Typically the period between mid to late February and the end of March can work well to renovate and improve pastures by frost seeding clover with a broadcast spreader and then letting the freeze/thaw cycles that occur work that seed into the soil to get good seed to soil contact and a good stand established. However this winter’s weather to this point has been anything but typical and we may not be able to count on those freeze/thaw cycles. Wayne Shriver, OSU Eastern Agricultural Research Station Manager in Belle Valley offers the following modification of traditional frost seeding.
Here at the Eastern Agricultural Research Station at Caldwell we manage our pastures in an effort to keep them sustainable by including legumes. Sometimes, producers can get too wrapped up in choosing the right legume, when the real issue is just getting something that will thrive. Here, we have some ladino clover, red clover, bird’s-foot trefoil, and a little alfalfa. I like all of them and want between 25% and 40% legume plants in our pastures.
We very seldom renovate a pasture from scratch. Rather, we interseed into pastures and hayfields to get new legume growth. If we completely tear up a field to renovate and then have a very wet spring, we could end up with not much growing there. If we interseed, we will at least still maintain the old growth.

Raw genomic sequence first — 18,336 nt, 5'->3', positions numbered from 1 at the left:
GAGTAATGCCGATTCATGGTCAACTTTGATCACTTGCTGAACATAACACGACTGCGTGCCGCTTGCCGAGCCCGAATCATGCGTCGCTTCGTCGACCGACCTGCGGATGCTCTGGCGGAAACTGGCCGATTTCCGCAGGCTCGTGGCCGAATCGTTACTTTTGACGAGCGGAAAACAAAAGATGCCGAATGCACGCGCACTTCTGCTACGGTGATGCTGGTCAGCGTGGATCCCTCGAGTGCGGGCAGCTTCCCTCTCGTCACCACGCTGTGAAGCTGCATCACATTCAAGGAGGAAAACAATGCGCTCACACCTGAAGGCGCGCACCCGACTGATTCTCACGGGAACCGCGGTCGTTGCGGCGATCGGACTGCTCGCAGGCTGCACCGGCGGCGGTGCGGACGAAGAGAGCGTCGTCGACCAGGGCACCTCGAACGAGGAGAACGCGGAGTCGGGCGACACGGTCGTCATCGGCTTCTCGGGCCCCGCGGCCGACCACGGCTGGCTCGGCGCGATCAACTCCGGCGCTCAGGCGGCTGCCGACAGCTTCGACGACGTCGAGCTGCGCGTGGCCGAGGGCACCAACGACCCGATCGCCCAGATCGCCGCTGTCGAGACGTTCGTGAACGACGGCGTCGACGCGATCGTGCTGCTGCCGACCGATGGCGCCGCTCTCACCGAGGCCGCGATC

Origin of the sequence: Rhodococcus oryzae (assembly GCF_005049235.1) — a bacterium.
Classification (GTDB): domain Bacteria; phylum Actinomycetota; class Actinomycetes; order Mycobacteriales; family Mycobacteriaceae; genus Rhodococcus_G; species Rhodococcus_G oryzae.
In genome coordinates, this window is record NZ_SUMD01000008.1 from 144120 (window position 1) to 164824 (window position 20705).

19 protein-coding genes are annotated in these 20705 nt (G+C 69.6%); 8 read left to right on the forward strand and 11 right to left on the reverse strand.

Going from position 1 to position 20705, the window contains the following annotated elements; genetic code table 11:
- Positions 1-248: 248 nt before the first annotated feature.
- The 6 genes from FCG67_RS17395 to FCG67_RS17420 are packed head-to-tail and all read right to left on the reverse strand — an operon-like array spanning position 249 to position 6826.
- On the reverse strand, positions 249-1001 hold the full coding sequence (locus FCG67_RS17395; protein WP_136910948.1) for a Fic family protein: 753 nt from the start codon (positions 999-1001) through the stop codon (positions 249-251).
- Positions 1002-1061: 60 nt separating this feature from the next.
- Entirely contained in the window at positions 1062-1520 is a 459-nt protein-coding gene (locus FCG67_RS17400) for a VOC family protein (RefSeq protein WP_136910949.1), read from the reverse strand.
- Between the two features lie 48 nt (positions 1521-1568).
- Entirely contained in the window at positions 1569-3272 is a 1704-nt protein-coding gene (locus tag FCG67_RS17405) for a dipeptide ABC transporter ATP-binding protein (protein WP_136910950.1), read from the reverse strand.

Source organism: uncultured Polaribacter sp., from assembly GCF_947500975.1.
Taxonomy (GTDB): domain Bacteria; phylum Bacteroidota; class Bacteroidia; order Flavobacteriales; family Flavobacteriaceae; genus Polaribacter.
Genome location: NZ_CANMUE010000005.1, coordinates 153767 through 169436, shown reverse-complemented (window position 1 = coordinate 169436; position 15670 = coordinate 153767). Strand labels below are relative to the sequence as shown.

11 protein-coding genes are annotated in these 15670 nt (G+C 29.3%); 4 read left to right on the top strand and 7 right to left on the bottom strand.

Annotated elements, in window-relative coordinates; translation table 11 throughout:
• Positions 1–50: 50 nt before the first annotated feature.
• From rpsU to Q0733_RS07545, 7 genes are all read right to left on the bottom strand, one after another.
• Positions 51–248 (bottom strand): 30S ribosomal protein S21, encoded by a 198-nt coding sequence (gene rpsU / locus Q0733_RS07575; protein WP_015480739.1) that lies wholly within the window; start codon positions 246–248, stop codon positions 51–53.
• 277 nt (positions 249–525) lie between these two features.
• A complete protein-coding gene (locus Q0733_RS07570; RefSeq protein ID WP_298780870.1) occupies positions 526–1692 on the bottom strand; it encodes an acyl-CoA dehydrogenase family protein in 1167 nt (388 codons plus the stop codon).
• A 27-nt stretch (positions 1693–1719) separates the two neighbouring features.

A favorite technique is to frost-seed with a no-till drill when the ground is still frozen. Some might think the drill wouldn’t go into the soil, but all we care about is scratching the surface and putting the seed in soil contact. When the ground thaws, it will close over and give seeds a chance to germinate. We think the drill gets 25% to 50% better germination than broadcast seeding. Of course, the drill takes more time and is more of an investment in equipment. That’s the trade-off.
As for fertility, we like to soil-test and to apply nutrients to pastures in the fall. When we interseed in the spring, the fertility is in place to help the new growth get going.